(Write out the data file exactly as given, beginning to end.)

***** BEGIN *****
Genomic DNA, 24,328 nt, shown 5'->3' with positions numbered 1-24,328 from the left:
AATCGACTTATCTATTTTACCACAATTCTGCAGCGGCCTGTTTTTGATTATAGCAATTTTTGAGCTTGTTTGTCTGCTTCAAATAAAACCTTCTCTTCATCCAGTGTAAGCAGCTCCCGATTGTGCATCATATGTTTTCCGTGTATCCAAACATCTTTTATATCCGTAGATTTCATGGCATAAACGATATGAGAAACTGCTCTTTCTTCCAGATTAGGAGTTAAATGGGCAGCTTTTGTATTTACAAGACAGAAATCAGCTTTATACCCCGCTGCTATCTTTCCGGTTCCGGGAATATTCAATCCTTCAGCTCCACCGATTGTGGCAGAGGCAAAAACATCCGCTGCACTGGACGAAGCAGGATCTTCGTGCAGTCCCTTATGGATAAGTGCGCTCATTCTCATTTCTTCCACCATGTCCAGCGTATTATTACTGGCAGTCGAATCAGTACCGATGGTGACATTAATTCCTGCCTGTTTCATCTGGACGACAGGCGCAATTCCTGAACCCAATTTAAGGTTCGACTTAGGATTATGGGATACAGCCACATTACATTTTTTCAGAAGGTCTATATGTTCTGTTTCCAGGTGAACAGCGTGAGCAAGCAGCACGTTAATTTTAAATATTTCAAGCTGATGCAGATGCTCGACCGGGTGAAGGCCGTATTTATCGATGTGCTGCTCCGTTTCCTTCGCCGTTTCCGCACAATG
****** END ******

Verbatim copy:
Genomic DNA, 24,328 nt, shown 5'->3' with positions numbered 1-24,328 from the left:
AATCGACTTATCTATTTTACCACAATTCTGCAGCGGCCTGTTTTTGATTATAGCAATTTTTGAGCTTGTTTGTCTGCTTCAAATAAAACCTTCTCTTCATCCAGTGTAAGCAGCTCCCGATTGTGCATCATATGTTTTCCGTGTATCCAAACATCTTTTATATCCGTAGATTTCATGGCATAAACGATATGAGAAACTGCTCTTTCTTCCAGATTAGGAGTTAAATGGGCAGCTTTTGTATTTACAAGACAGAAATCAGCTTTATACCCCGCTGCTATCTTTCCGGTTCCGGGAATATTCAATCCTTCAGCTCCACCGATTGTGGCAGAGGCAAAAACATCCGCTGCACTGGACGAAGCAGGATCTTCGTGCAGTCCCTTATGGATAAGTGCGCTCATTCTCATTTCTTCCACCATGTCCAGCGTATTATTACTGGCAGTCGAATCAGTACCGATGGTGACATTAATTCCTGCCTGTTTCATCTGGACGACAGGCGCAATTCCTGAACCCAATTTAAGGTTCGACTTAGGATTATGGGATACAGCCACATTACATTTTTTCAGAAGGTCTATATGTTCTGTTTCCAGGTGAACAGCGTGAGCAAGCAGCACGTTAATTTTAAATATTTCAAGCTGATGCAGATGCTCGACCGGGTGAAGGCCGTATTTATCGATGTGCTGCTCCGTTTCCTTCGCCGTTTCCGCACAATG